The only thing I’ve ever read by Jackson is The Lottery, all those many years ago back in school. I do have The Haunting of Hill House sitting on my bookcase waiting for RIP. But this one…I’m not sure I can wait until September. Thank, Eva!

  3. May 18, 2008 10:38 am

    Holy crap! The only Jackson I’ve read is the short story that everyone has read: “The Lottery.” I only skimmed your post because I want to be surprised when I pick this one up. And pick it up I will!

  4. May 18, 2008 10:45 am

    I have read this book several times but not recently. Shirley Jackson is fabulous at creepy and the evils hidden within. I loved this book!

  5. May 18, 2008 11:09 am

    Ok…so I stopped reading before the spoiler-y things and I think that I’m heading out the door now to buy this one!! Seriously, this sounds incredible and right up my alley. I don’t know if I could wait until RIP III though. Like Andi, the only other thing I’ve read by her is The Lottery and I’ve read that like 4 times in various lit classes. I’ve always enjoyed it though. I’m so excited about this book now!

  6. May 18, 2008 12:27 pm

    I am so much not reading this review, because I WILL read this book, and I love going in to books totally clueless (especially if, as I suspect this will be, they are awesome).

  7. May 18, 2008 12:43 pm

    Well, I read We Have Always Lived in the Castle last year and, to be honest, I thought it was disappointing. So far, I’ve felt that way about absolutely everything I’ve read by Shirley Jackson, though, including “The Lottery”. Maybe she’s just not the author for me. I do think she is excellent at building emotional suspense. I’ve just never been satisfied with her endings.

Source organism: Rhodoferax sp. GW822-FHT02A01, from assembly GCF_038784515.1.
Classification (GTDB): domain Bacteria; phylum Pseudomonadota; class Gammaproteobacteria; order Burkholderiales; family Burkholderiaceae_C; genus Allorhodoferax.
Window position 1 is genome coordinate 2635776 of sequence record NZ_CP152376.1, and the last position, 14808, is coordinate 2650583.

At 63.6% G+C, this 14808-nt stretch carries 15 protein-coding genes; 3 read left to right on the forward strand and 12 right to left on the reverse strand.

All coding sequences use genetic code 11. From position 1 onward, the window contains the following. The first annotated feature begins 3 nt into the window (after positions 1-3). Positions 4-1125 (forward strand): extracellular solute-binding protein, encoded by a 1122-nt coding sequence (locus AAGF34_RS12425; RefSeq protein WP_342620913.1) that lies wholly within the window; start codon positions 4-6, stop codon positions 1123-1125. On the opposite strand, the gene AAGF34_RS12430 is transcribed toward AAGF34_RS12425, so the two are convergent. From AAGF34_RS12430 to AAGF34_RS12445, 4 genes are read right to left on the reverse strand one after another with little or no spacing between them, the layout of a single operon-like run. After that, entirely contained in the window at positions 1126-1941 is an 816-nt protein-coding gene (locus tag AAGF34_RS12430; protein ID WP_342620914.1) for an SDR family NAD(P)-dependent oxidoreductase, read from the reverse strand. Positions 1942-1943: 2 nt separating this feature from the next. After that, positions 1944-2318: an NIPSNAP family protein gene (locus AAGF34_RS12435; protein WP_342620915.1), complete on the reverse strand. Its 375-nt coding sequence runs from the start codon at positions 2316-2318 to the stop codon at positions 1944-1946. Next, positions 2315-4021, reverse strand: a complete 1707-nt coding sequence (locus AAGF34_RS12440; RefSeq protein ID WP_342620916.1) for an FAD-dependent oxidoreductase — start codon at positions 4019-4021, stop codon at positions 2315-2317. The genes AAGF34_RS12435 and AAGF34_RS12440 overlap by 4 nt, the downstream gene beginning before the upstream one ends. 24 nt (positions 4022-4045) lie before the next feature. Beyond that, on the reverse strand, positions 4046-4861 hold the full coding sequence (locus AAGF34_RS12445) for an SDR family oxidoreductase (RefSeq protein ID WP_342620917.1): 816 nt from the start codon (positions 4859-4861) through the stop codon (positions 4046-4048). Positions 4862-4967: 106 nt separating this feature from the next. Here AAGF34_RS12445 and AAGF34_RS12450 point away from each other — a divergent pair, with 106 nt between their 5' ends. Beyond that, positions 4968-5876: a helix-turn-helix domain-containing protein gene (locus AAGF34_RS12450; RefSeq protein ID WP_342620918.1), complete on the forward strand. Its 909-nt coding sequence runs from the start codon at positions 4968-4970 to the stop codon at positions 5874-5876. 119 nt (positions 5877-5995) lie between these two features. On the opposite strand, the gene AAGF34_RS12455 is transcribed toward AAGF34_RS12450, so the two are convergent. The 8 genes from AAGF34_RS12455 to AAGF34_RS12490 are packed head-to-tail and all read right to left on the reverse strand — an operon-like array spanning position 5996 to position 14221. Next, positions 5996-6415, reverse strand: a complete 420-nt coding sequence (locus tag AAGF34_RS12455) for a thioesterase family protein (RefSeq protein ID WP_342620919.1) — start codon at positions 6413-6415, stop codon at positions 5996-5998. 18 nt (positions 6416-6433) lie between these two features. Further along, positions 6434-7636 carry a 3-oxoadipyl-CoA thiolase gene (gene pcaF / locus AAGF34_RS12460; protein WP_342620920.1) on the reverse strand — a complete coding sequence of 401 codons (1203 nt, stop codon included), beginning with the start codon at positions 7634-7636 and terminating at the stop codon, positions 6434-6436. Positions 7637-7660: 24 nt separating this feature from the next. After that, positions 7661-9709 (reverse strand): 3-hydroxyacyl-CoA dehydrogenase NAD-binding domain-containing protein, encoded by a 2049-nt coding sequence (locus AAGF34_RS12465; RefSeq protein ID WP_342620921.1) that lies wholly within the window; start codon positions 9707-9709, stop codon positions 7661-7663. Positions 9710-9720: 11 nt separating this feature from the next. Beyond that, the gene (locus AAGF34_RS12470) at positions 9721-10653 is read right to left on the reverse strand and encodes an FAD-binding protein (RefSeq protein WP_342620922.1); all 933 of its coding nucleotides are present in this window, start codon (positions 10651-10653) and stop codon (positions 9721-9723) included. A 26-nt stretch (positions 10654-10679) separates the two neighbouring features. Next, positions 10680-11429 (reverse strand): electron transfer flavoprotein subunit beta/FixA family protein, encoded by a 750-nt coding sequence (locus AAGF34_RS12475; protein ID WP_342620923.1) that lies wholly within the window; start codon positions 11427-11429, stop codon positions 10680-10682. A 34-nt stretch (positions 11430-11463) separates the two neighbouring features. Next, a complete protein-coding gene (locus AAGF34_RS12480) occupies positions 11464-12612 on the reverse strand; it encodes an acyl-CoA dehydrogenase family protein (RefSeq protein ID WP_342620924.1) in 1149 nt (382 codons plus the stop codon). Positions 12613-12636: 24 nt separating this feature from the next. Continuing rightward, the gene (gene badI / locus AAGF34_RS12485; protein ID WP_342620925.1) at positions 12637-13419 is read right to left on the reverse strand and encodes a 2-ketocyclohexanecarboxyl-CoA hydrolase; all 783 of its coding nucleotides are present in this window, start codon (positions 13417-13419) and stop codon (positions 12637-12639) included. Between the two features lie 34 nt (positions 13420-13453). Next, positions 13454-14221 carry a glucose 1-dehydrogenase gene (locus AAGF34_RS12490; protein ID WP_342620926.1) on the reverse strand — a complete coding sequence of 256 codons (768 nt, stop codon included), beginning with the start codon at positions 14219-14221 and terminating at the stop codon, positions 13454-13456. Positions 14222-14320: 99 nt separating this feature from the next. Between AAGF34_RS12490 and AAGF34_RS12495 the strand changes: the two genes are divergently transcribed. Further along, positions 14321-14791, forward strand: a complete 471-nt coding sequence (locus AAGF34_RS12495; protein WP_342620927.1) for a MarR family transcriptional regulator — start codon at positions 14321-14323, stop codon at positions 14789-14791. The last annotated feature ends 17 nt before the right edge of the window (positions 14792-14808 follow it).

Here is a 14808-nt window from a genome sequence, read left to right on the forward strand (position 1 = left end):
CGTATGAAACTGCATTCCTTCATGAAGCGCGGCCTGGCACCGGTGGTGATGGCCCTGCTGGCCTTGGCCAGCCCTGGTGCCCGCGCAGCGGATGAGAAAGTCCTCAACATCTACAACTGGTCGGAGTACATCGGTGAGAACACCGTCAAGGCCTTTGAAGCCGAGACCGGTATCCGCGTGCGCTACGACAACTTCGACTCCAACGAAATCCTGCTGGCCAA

8. May 18, 2008 5:30 pm

    Oh, so glad you read it. Now you have to read The Haunting of Hill House (I wrote a whole ghost story based on that one). You capture perfectly the creepiness of it. You know how some books just stay with you long, long after you read them? This one has for me. It’s such an interesting twist on the typical “dysfunctional family” tale, and you’re right about Constance and her role as the “good” one in the family. I think in October, I will re-read this one, because it’s been a while since I read it. I hated Jackson’s The Lottery when we had to read it in high school, but I’ve loved her novellas and novels. She also apparently wrote some other completely different (humorous even, if I remember correctly) stuff about family life, but I haven’t read any of that yet.